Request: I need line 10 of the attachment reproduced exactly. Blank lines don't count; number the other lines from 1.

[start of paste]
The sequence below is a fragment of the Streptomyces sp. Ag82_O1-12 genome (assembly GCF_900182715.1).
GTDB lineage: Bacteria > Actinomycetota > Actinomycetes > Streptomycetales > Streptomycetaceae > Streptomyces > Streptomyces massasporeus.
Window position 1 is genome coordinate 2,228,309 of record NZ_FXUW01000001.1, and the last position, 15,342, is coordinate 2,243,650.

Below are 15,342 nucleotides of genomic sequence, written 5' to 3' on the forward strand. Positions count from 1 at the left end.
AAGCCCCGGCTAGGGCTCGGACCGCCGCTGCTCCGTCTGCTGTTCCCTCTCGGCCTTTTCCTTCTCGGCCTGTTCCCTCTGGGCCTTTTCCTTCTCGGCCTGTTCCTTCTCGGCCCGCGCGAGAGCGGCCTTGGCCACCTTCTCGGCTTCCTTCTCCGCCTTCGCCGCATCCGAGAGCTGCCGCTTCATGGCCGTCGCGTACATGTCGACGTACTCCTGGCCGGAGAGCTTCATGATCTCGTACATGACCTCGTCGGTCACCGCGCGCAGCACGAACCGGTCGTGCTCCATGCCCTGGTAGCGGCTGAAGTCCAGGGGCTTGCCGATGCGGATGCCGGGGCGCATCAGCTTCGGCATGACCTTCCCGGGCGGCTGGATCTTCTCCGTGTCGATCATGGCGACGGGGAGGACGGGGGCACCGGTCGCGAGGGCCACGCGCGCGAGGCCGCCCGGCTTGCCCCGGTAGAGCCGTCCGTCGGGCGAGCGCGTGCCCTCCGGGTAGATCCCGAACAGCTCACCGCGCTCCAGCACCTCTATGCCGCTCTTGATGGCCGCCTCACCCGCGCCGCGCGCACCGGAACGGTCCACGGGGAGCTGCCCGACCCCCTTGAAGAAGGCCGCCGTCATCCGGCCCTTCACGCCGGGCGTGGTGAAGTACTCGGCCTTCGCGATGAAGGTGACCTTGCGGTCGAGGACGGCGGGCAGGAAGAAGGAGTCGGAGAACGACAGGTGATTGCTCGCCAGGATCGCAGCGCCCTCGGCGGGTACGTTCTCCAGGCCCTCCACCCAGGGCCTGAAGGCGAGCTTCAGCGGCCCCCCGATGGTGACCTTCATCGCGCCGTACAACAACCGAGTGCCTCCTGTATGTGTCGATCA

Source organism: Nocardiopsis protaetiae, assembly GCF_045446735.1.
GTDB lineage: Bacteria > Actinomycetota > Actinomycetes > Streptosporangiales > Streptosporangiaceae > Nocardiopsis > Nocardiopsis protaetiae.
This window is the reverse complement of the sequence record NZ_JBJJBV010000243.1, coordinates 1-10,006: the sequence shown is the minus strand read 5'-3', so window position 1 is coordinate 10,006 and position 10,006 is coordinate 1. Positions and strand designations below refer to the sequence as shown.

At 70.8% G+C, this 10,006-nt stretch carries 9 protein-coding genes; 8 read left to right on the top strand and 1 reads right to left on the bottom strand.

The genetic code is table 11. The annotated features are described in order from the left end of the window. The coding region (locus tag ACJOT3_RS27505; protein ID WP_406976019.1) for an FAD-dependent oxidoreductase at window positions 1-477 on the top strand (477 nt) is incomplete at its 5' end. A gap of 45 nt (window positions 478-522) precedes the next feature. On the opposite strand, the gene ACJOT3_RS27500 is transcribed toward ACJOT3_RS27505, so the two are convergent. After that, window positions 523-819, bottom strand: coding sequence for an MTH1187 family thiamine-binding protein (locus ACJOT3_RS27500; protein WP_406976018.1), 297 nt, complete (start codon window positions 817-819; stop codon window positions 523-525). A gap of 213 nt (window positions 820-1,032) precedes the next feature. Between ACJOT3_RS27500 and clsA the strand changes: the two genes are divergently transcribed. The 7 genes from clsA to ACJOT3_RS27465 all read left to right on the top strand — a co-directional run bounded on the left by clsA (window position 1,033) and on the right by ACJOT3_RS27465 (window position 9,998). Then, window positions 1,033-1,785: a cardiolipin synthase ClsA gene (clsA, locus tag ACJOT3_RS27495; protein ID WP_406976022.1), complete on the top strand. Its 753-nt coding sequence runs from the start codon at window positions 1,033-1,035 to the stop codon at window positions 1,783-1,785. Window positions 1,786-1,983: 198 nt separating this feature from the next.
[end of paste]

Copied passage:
The genetic code is table 11. The annotated features are described in order from the left end of the window. The coding region (locus tag ACJOT3_RS27505; protein ID WP_406976019.1) for an FAD-dependent oxidoreductase at window positions 1-477 on the top strand (477 nt) is incomplete at its 5' end. A gap of 45 nt (window positions 478-522) precedes the next feature. On the opposite strand, the gene ACJOT3_RS27500 is transcribed toward ACJOT3_RS27505, so the two are convergent. After that, window positions 523-819, bottom strand: coding sequence for an MTH1187 family thiamine-binding protein (locus ACJOT3_RS27500; protein WP_406976018.1), 297 nt, complete (start codon window positions 817-819; stop codon window positions 523-525). A gap of 213 nt (window positions 820-1,032) precedes the next feature. Between ACJOT3_RS27500 and clsA the strand changes: the two genes are divergently transcribed. The 7 genes from clsA to ACJOT3_RS27465 all read left to right on the top strand — a co-directional run bounded on the left by clsA (window position 1,033) and on the right by ACJOT3_RS27465 (window position 9,998). Then, window positions 1,033-1,785: a cardiolipin synthase ClsA gene (clsA, locus tag ACJOT3_RS27495; protein ID WP_406976022.1), complete on the top strand. Its 753-nt coding sequence runs from the start codon at window positions 1,033-1,035 to the stop codon at window positions 1,783-1,785. Window positions 1,786-1,983: 198 nt separating this feature from the next.